BOSTON - Nobody seems to have a good read on this Red Sox team. There's a wide range of what people expect, from "They'll get swept in the first round" to "This team can win another World Series."

Nobody seems to have a good read on this Red Sox team. There's a wide range of what people expect, from "They'll get swept in the first round" to "This team can win another World Series." Know what? It even feels funny typing "win another World Series," like they've won a ton of them since 1918.


Early memories of the season? How the Red Sox left the gate like they were going to win 120 games or something. Meanwhile, the Yankees couldn't get out of their own way. If the Yankees couldn't hang with Boston, then the division was already over. The Blue Jays turned out to be disappointing again and the Devil Rays and Orioles played like the Devil Rays and Orioles - not a pretty sight.


But there were chinks in Boston's armor, too. They became more noticeable when the Yankees crawled back from the grave. They were 14 games behind, then 10, eight, five, 1 1/2. Head-to-head they handled the Red Sox pretty good.


Now, they're both going to the playoffs. When we last saw them engaged in October, it was an ALCS like none before. Maybe there's another best-of-seven ahead of them in mid-October, but that's jumping the gun.


Red Sox Nation not only wonders how the team will do in the postseason, it's waiting to find out who'll be on the roster. And how manager Terry Francona will use his players when it all begins.


The Rotation


The Game 1 starter is not even worth discussing. It's Josh Beckett. Let's move on. As it stands, Daisuke Matsuzaka is the Game 2 starter. That scares a lot of Red Sox fans. No. 1: he's struggled, on balance, for over a month. His ERA is 4.48. No. 2: this is his first time on baseball's ultimate stage.


But does Francona have a choice? Curt Schilling, no stranger to October genius, has built a case for himself the last few starts (3.38 ERA in five outings). You just know he'd love to start the second game. Shoot, he'd love to take the ball in the first game.


Schilling shrugged off questions relating to that issue following his strong six-inning showing against the Athletics Tuesday night. In the playoffs, "every game is a Game 1," he said. Francona countered with there was still wiggle room for the postseason. Could that mean a Dice-K Schilling switchero?


Tim Wakefield will make the roster, but Jon Lester is no sure bet. His performance last night against Oakland did his chances no favors.


Meanwhile, in the 'pen


Picking the bullpen is going to be interesting. After Jonathan Papelbon, Hideki Okajima, Mike Timlin and Manny Delcarmen, it's a scramble. If I'm Kyle Snyder, I'm making other plans. Julian Tavarez, don't hold your breath. You too, Bryan Corey, although the skipper kinda likes you.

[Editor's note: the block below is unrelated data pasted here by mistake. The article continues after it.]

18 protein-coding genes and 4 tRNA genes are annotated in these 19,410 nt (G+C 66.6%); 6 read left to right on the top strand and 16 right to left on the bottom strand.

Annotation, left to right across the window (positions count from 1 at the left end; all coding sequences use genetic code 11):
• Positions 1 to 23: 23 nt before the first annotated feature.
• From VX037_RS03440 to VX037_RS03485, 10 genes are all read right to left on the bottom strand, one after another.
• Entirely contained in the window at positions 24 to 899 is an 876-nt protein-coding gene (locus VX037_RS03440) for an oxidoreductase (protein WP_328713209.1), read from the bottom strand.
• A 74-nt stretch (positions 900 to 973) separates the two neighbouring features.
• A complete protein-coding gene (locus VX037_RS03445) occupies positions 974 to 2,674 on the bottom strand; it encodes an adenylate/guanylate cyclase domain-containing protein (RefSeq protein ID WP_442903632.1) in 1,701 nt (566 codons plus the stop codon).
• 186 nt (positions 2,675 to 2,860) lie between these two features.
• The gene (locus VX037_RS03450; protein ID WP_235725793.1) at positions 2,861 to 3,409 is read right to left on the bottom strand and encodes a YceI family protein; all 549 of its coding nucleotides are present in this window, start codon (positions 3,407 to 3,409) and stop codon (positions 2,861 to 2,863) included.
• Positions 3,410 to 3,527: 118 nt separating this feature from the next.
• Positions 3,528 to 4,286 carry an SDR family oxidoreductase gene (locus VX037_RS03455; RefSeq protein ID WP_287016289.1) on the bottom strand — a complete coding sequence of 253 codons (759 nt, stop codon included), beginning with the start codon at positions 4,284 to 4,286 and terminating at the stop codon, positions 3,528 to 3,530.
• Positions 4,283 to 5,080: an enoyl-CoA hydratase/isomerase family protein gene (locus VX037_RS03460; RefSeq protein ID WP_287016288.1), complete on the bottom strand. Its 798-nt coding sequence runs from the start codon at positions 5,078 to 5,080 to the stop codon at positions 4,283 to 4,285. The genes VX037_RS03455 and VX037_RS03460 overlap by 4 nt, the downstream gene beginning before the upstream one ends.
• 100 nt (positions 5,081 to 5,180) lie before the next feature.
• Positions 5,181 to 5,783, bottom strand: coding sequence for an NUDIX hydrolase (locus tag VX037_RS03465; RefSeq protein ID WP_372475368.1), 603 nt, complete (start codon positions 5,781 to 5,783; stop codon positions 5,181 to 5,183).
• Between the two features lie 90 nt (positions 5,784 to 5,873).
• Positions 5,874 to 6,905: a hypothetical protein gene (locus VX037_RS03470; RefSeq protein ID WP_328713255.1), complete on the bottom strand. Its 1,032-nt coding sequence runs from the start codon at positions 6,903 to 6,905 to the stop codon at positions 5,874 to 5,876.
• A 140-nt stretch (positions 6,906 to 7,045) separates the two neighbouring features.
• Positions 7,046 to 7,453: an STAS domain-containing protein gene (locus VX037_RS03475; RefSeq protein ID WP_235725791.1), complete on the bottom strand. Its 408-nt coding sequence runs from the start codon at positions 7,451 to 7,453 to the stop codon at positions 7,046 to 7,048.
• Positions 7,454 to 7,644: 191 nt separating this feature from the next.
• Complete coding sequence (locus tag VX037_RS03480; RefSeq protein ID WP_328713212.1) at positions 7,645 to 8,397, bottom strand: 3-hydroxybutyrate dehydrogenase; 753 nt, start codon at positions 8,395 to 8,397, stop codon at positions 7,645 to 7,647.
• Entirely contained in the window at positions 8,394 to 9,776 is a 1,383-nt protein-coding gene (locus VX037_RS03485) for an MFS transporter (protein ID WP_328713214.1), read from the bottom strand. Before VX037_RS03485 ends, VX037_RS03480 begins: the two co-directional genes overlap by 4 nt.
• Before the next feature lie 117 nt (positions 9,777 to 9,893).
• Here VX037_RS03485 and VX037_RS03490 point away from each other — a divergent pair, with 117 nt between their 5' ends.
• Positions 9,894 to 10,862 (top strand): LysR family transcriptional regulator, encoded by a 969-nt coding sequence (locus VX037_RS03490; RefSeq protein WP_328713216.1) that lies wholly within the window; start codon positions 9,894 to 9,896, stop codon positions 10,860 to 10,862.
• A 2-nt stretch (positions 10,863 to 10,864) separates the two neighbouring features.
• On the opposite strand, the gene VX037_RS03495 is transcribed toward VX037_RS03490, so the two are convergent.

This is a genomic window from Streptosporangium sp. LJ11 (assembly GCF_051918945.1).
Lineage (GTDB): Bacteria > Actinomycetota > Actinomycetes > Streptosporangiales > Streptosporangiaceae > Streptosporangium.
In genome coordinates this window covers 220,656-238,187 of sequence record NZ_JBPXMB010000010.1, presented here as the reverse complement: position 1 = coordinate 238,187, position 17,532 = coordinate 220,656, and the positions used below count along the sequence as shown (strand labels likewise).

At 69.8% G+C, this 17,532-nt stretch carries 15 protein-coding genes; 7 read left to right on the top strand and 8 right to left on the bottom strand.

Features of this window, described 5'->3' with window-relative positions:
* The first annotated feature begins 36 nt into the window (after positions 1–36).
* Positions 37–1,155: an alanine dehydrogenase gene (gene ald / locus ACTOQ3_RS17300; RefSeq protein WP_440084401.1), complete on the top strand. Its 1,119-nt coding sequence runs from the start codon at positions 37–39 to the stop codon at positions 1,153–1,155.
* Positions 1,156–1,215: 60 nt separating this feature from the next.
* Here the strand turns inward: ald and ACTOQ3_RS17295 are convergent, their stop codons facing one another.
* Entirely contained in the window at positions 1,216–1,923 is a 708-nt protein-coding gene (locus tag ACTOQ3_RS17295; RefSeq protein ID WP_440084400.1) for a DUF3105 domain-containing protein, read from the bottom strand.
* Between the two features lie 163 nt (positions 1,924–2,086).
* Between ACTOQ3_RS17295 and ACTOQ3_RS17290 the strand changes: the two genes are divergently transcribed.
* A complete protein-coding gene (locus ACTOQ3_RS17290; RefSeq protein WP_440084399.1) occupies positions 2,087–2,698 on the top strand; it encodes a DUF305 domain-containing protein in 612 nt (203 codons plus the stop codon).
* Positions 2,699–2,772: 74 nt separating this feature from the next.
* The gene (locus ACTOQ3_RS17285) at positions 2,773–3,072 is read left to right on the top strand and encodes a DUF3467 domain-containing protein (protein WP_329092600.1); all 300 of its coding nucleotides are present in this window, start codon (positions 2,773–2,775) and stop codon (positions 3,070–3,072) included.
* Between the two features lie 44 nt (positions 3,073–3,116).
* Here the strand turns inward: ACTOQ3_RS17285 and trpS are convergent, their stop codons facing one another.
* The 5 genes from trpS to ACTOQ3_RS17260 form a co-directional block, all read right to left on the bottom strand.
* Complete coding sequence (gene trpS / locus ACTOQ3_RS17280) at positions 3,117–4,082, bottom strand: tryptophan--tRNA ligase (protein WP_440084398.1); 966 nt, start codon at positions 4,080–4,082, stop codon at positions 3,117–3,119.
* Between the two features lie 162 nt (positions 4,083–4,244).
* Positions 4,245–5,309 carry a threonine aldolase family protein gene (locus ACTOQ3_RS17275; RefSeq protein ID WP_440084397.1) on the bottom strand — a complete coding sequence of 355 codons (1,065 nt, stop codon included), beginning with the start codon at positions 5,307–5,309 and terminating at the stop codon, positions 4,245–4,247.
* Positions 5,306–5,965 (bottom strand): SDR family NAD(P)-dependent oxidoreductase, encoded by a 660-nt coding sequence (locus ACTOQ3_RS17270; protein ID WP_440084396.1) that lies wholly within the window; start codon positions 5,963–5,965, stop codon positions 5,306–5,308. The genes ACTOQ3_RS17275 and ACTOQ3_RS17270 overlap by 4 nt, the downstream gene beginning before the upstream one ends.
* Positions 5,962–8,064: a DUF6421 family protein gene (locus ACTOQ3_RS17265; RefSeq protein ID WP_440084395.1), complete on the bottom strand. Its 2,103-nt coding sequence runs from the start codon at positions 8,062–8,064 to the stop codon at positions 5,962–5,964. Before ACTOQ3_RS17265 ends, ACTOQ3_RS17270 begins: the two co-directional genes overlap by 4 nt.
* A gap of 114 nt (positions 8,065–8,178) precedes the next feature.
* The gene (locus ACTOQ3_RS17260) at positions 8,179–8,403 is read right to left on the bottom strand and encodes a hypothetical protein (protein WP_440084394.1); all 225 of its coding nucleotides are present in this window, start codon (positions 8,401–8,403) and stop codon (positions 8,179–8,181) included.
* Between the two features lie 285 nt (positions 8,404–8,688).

Javier Lopez may have a foot in the door because he's a lefty, but that role could be taken by Lester. Eric Gagne? My guess is that the Sox are going to risk it. If he makes the postseason roster, it's on reputation, not merit. He's been a disaster.


There is an X-factor. That would be Clay Buchholz. How would Francona use him? Any way he wishes. No use holding this kid back. He can help you win a World Series. Buchholz doesn't look like the type who'll be spooked by postseason pressure. He sees it as part of his magic carpet ride. Ah, youth.


Now batting ...


No changes. Kevin Youkilis, Dustin Pedroia, Julio Lugo and Mike Lowell have been your summer, and will be your October, infield. Lowell and Pedroia - have had terrific (and surprising) seasons. Yes, Hanley Ramirez is going to be a fine player for many years. But you get 20-game winner Beckett and 116 RBI and counting from Lowell. Do the Red Sox re-sign the third baseman? Oh yeah, unless A-Rod is more possibility than pipe dream.


Once again, Youkilis tailed off in the second half. Can he get his stroke back in the playoffs? Give him credit for his Gold Glove first base play. His persistent wrist injury is something to worry about. Lugo just hasn't caught on. He never could crawl out of an early-season slump, and his defense has been just adequate.


Jason Varitek is The Man behind the plate. He has had to adjust to the language and the quirks of Matsuzaka and Okajima and work with Schilling as he's reinvented himself. There is a lot on the captain's big shoulders. If he hits, it's a bonus. The problem is, he comes up a lot with men on base, so he has to deliver now and then.


Out There


Manny Ramirez (307 at bats) is October-seasoned. J.D. Drew has been in seven postseason series. Coco Crisp, none.


Ramirez hasn't had a Manny-type year. He's only played in 128 games. Maybe it's a telltale sign; he's 35. The fragile Crisp has been a wonder with the glove but hasn't hit like they thought he would. No use beating Drew's season to death. He can make up for a sea of sins in the postseason.


In A Pinch


Boston's bench isn't strong, but putting late edition Jacoby Ellsbury on the postseason roster makes sense, if just for pinch-running or defensive purposes. Alex Cora is a capable fill-in at a couple of positions. Eric Hinske has never come close to his 2002 Rookie of the Year numbers. Does Doug Mirabelli's health woes make Kevin Cash the backup catcher?


Yes the Red Sox could win the whole thing, especially if the starters can hold up. But any team could say that. If Boston loses in the ALCS, you can put any spin on the season you want. If they go out in the first round, and especially if Drew and Lugo flunk out, the unwanted spotlight will be on Theo Epstein. We've dissected his team enough this year.


And it is his team.


(Lenny Megliola is a Daily News columnist. His e-mail is lennymegs@aol.com)